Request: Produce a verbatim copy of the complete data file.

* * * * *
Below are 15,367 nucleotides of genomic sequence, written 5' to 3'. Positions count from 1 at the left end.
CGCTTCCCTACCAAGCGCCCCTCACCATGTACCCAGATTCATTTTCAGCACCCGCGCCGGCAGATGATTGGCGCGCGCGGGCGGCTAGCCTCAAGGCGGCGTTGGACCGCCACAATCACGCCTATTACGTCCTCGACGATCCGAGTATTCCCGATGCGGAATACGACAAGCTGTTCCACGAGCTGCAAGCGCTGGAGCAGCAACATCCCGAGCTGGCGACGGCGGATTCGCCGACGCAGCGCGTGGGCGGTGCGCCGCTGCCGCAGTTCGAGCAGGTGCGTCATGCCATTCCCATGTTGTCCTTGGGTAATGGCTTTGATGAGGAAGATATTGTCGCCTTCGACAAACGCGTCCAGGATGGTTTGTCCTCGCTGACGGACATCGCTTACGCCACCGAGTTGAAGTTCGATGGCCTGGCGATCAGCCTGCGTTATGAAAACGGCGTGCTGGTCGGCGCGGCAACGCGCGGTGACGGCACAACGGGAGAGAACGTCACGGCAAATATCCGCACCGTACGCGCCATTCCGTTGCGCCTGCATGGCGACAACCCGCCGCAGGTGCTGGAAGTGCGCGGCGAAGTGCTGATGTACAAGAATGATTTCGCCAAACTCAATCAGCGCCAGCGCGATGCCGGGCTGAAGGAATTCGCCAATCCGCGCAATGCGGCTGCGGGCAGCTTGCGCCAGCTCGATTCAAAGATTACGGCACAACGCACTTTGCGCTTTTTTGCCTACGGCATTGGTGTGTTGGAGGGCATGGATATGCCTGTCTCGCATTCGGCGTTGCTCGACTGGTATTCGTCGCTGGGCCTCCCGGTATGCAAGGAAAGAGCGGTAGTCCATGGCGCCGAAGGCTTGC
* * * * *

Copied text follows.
Below are 15,367 nucleotides of genomic sequence, written 5' to 3'. Positions count from 1 at the left end.
CGCTTCCCTACCAAGCGCCCCTCACCATGTACCCAGATTCATTTTCAGCACCCGCGCCGGCAGATGATTGGCGCGCGCGGGCGGCTAGCCTCAAGGCGGCGTTGGACCGCCACAATCACGCCTATTACGTCCTCGACGATCCGAGTATTCCCGATGCGGAATACGACAAGCTGTTCCACGAGCTGCAAGCGCTGGAGCAGCAACATCCCGAGCTGGCGACGGCGGATTCGCCGACGCAGCGCGTGGGCGGTGCGCCGCTGCCGCAGTTCGAGCAGGTGCGTCATGCCATTCCCATGTTGTCCTTGGGTAATGGCTTTGATGAGGAAGATATTGTCGCCTTCGACAAACGCGTCCAGGATGGTTTGTCCTCGCTGACGGACATCGCTTACGCCACCGAGTTGAAGTTCGATGGCCTGGCGATCAGCCTGCGTTATGAAAACGGCGTGCTGGTCGGCGCGGCAACGCGCGGTGACGGCACAACGGGAGAGAACGTCACGGCAAATATCCGCACCGTACGCGCCATTCCGTTGCGCCTGCATGGCGACAACCCGCCGCAGGTGCTGGAAGTGCGCGGCGAAGTGCTGATGTACAAGAATGATTTCGCCAAACTCAATCAGCGCCAGCGCGATGCCGGGCTGAAGGAATTCGCCAATCCGCGCAATGCGGCTGCGGGCAGCTTGCGCCAGCTCGATTCAAAGATTACGGCACAACGCACTTTGCGCTTTTTTGCCTACGGCATTGGTGTGTTGGAGGGCATGGATATGCCTGTCTCGCATTCGGCGTTGCTCGACTGGTATTCGTCGCTGGGCCTCCCGGTATGCAAGGAAAGAGCGGTAGTCCATGGCGCCGAAGGCTTGC